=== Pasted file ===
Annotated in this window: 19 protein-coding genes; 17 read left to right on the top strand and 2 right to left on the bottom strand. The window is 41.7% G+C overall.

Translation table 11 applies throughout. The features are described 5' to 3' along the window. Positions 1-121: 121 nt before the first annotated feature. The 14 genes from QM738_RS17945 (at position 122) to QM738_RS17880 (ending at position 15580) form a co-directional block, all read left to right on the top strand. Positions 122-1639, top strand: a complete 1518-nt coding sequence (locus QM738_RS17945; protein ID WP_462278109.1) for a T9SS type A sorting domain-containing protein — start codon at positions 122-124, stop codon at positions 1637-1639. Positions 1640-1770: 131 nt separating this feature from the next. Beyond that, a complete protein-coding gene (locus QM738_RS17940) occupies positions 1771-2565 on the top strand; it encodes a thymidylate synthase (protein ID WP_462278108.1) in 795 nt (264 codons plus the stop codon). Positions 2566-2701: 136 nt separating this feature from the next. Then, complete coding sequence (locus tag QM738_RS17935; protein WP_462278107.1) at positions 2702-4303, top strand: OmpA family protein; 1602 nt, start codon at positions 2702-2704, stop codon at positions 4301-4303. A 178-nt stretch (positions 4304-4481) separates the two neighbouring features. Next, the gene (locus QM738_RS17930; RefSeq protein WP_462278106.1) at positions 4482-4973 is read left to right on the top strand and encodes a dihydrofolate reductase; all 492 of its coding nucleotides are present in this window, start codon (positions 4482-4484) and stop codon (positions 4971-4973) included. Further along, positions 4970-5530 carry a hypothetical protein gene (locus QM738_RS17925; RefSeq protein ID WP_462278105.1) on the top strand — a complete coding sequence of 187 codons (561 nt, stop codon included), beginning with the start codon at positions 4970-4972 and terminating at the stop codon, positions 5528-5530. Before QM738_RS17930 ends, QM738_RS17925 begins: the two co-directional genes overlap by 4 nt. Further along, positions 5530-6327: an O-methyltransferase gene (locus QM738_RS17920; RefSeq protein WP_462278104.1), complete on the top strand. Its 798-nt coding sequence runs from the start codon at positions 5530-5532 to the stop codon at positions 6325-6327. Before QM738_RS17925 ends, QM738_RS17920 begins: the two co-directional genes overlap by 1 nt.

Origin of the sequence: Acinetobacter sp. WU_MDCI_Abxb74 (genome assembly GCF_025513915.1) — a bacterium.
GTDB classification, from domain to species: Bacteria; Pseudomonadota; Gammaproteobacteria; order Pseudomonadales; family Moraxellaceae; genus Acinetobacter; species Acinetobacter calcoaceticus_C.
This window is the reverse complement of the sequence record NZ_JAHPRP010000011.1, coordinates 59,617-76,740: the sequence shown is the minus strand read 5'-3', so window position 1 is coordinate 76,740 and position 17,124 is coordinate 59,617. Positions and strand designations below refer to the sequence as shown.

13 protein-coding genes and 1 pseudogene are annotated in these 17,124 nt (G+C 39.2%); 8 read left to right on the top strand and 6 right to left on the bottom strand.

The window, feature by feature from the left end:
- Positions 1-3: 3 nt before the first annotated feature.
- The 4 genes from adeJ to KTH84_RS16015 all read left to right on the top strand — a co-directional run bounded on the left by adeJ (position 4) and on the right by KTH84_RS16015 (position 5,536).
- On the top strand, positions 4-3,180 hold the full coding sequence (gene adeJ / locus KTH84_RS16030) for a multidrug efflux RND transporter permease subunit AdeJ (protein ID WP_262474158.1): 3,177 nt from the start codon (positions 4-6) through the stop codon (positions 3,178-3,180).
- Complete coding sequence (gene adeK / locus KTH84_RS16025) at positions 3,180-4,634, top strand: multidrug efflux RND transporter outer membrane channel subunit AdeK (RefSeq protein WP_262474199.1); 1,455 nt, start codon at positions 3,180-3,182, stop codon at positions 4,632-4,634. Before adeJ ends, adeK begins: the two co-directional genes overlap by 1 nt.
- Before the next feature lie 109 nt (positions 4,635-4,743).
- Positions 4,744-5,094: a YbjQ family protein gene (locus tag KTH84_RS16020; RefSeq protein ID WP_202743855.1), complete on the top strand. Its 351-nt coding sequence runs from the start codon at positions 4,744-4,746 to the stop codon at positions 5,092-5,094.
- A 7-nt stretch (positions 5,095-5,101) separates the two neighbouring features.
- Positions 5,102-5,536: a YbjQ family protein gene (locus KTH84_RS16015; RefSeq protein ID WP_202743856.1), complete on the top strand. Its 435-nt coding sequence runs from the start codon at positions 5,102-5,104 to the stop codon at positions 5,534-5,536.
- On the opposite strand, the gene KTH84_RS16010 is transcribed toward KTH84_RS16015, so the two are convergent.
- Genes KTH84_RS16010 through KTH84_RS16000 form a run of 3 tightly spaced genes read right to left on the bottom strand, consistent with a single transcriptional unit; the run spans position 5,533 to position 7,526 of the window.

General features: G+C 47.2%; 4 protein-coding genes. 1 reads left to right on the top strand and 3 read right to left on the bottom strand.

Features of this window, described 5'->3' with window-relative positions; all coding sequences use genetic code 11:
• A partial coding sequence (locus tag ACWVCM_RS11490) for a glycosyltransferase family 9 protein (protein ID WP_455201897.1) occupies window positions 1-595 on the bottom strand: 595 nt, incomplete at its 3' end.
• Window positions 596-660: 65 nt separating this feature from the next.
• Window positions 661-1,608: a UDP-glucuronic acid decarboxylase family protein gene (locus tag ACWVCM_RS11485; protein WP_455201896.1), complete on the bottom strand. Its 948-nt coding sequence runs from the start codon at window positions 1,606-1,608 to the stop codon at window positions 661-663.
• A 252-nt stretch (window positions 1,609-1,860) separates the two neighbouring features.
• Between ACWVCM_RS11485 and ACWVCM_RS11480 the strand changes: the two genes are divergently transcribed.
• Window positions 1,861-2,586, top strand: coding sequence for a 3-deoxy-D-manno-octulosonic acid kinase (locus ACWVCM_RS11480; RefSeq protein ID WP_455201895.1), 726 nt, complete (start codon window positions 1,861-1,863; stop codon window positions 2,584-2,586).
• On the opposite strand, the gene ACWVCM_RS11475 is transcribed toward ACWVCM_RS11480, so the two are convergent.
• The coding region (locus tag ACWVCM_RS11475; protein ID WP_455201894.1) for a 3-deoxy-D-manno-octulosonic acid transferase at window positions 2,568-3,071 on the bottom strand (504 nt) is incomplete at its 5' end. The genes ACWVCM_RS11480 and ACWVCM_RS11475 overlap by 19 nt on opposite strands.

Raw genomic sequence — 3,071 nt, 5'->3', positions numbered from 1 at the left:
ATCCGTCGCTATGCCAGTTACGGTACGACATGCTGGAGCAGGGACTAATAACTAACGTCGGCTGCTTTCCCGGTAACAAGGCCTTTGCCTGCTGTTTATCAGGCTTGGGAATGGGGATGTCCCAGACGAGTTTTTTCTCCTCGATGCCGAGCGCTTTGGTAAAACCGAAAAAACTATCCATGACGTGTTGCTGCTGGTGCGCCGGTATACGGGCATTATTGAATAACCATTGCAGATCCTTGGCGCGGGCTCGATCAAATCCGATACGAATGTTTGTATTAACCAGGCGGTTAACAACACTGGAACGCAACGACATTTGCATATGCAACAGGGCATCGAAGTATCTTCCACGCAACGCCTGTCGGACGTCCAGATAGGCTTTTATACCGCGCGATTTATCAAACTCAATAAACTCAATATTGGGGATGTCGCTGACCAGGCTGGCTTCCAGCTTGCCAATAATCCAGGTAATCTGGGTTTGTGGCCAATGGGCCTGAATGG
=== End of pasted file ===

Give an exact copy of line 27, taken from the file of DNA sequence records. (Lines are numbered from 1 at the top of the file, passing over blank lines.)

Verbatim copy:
• The coding region (locus tag ACWVCM_RS11475; protein ID WP_455201894.1) for a 3-deoxy-D-manno-octulosonic acid transferase at window positions 2,568-3,071 on the bottom strand (504 nt) is incomplete at its 5' end. The genes ACWVCM_RS11480 and ACWVCM_RS11475 overlap by 19 nt on opposite strands.